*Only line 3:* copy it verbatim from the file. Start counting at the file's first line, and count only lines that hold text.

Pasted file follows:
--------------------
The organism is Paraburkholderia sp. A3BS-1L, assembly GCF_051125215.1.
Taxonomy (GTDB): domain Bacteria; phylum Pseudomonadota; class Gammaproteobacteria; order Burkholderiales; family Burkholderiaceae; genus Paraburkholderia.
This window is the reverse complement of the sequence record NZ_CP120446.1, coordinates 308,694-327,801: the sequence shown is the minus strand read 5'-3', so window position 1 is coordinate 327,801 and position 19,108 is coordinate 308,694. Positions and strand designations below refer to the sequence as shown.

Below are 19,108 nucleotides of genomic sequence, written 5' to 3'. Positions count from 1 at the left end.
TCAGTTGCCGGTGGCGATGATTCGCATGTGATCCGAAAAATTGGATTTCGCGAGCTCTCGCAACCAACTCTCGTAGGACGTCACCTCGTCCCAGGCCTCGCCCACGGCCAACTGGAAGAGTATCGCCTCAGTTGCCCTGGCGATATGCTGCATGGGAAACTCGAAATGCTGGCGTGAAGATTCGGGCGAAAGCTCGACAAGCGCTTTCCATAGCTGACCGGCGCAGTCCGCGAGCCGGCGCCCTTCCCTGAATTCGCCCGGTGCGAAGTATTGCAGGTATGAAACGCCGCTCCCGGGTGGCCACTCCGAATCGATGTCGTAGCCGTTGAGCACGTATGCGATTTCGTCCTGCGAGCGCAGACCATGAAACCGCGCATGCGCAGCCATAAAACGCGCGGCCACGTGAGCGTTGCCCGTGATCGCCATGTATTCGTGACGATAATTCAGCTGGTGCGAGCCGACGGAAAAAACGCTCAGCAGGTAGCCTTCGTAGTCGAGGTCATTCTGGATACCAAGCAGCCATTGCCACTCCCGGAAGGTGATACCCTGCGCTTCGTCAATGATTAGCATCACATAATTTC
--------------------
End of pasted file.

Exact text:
This window is the reverse complement of the sequence record NZ_CP120446.1, coordinates 308,694-327,801: the sequence shown is the minus strand read 5'-3', so window position 1 is coordinate 327,801 and position 19,108 is coordinate 308,694. Positions and strand designations below refer to the sequence as shown.